Analysis of liver samples has recently shown that a nearly full-length form of CYP2C8 (wild type) and an N-terminal truncated splice variant 3 are expressed in mitochondria (Bajpai et al., 2014). Although the wild-type protein was detected only at low levels in mitochondria (<25%), variant 3 was primarily targeted to mitochondria and minimally to the endoplasmic reticulum. Interestingly, although molecular modeling showed that both the heme binding pocket and the substrate binding cavity were nearly intact in variant 3, it was unable to catalyze paclitaxel 6-hydroxylation in human hepatocellular liver carcinoma cells. However, it did metabolize smaller substrates such as arachidonic acid and dibenzylfluorescein. Furthermore, the variant generated higher levels of reactive oxygen species and showed a higher level of mitochondrial respiratory dysfunction than wild type CYP2C8, suggesting that the mitochondrially targeted variant 3 may contribute to oxidative stress in tissues (Bajpai et al., 2014).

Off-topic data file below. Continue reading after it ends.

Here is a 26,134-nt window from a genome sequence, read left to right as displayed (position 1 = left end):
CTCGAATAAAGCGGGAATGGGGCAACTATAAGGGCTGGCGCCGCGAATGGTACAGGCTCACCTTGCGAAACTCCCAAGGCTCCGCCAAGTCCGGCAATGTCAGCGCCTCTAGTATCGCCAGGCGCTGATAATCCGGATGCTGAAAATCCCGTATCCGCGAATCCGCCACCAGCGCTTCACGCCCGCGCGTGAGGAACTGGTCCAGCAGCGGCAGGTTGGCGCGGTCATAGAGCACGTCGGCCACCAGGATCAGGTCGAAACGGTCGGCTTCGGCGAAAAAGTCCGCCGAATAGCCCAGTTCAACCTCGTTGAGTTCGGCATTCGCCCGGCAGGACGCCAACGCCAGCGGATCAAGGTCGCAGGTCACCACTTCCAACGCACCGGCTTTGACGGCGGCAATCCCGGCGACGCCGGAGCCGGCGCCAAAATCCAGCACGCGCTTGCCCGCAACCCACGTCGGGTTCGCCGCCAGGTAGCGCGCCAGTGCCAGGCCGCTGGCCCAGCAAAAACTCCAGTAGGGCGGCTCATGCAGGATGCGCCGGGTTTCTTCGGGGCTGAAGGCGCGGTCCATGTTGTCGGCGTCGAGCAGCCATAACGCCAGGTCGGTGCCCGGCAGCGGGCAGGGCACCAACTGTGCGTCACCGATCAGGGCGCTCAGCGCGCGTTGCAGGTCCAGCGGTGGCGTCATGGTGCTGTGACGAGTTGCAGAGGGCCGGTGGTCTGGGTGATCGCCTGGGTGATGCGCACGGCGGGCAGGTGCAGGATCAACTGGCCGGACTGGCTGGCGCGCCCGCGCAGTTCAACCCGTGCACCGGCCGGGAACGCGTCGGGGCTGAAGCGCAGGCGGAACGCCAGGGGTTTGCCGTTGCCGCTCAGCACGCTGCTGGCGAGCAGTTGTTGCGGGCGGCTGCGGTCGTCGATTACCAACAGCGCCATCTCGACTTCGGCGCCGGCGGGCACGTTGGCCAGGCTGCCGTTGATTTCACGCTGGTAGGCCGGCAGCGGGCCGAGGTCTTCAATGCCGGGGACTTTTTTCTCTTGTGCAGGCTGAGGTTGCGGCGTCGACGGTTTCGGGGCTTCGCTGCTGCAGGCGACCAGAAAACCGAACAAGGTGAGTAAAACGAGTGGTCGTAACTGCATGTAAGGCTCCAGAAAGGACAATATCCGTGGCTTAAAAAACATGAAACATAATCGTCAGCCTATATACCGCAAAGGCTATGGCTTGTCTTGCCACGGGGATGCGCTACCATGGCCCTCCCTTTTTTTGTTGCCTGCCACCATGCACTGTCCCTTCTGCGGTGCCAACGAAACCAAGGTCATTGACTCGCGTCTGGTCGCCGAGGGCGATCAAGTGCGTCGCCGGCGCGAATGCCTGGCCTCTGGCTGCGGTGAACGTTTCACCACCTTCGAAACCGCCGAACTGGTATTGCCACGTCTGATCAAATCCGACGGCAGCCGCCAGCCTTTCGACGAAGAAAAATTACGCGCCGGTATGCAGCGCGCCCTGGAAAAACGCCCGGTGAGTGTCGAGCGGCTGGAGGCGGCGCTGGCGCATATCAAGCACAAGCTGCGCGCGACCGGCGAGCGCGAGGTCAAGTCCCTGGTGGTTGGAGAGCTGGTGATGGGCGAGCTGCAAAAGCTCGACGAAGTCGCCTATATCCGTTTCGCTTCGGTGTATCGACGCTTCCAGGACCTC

In living organisms, CYP enzymes undergo natural degradation that can be described as a first-order process (Yang et al., 2008). Therefore, the expression level of the enzyme is determined by the rate of enzyme synthesis and the degradation half-life of the enzyme. The extent and dose and time dependency of enzyme induction and inactivation are thus also dependent on the degradation half-life. Based on clinical studies with the CYP2C8 inactivator gemfibrozil, the degradation (turnover) half-life of CYP2C8 is approximately 22 hours (Backman et al., 2009).
III. Substrates of Cytochrome P450 2C8
CYP2C8 participates in the metabolism of numerous drugs and some endogenous and natural compounds. It catalyzes a variety of oxidative reactions, in particular hydroxylations, N-demethylations, and N-deethylations (Tables 1–4). Because of its large, sinuous active site, CYP2C8 can accommodate substrates of different sizes and structures. The molecular weight of drugs significantly metabolized by CYP2C8 (>20%; Table 1) ranges from 206 to 854 g/mol, with a median of 451 g/mol (Fig. 3).